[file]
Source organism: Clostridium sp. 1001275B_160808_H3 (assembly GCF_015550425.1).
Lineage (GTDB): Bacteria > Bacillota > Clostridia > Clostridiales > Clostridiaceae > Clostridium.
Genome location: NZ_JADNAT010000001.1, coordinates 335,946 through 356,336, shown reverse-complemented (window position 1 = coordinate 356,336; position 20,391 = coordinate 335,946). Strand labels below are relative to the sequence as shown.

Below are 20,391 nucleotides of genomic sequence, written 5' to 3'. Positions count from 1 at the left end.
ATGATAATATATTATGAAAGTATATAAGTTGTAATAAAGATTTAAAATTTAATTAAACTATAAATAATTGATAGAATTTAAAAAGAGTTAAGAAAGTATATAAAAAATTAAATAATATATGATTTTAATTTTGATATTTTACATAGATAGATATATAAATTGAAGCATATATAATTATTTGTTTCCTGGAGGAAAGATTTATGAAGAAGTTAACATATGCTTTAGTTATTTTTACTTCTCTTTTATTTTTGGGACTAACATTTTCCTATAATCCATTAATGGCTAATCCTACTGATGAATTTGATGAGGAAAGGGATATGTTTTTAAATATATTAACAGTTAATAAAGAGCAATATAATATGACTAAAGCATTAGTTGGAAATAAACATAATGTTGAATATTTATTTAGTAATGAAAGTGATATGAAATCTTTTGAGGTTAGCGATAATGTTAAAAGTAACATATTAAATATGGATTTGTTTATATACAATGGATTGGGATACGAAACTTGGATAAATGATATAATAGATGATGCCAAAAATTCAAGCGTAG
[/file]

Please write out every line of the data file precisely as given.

Source organism: Clostridium sp. 1001275B_160808_H3 (assembly GCF_015550425.1).
Lineage (GTDB): Bacteria > Bacillota > Clostridia > Clostridiales > Clostridiaceae > Clostridium.
Genome location: NZ_JADNAT010000001.1, coordinates 335,946 through 356,336, shown reverse-complemented (window position 1 = coordinate 356,336; position 20,391 = coordinate 335,946). Strand labels below are relative to the sequence as shown.

Below are 20,391 nucleotides of genomic sequence, written 5' to 3'. Positions count from 1 at the left end.
ATGATAATATATTATGAAAGTATATAAGTTGTAATAAAGATTTAAAATTTAATTAAACTATAAATAATTGATAGAATTTAAAAAGAGTTAAGAAAGTATATAAAAAATTAAATAATATATGATTTTAATTTTGATATTTTACATAGATAGATATATAAATTGAAGCATATATAATTATTTGTTTCCTGGAGGAAAGATTTATGAAGAAGTTAACATATGCTTTAGTTATTTTTACTTCTCTTTTATTTTTGGGACTAACATTTTCCTATAATCCATTAATGGCTAATCCTACTGATGAATTTGATGAGGAAAGGGATATGTTTTTAAATATATTAACAGTTAATAAAGAGCAATATAATATGACTAAAGCATTAGTTGGAAATAAACATAATGTTGAATATTTATTTAGTAATGAAAGTGATATGAAATCTTTTGAGGTTAGCGATAATGTTAAAAGTAACATATTAAATATGGATTTGTTTATATACAATGGATTGGGATACGAAACTTGGATAAATGATATAATAGATGATGCCAAAAATTCAAGCGTAG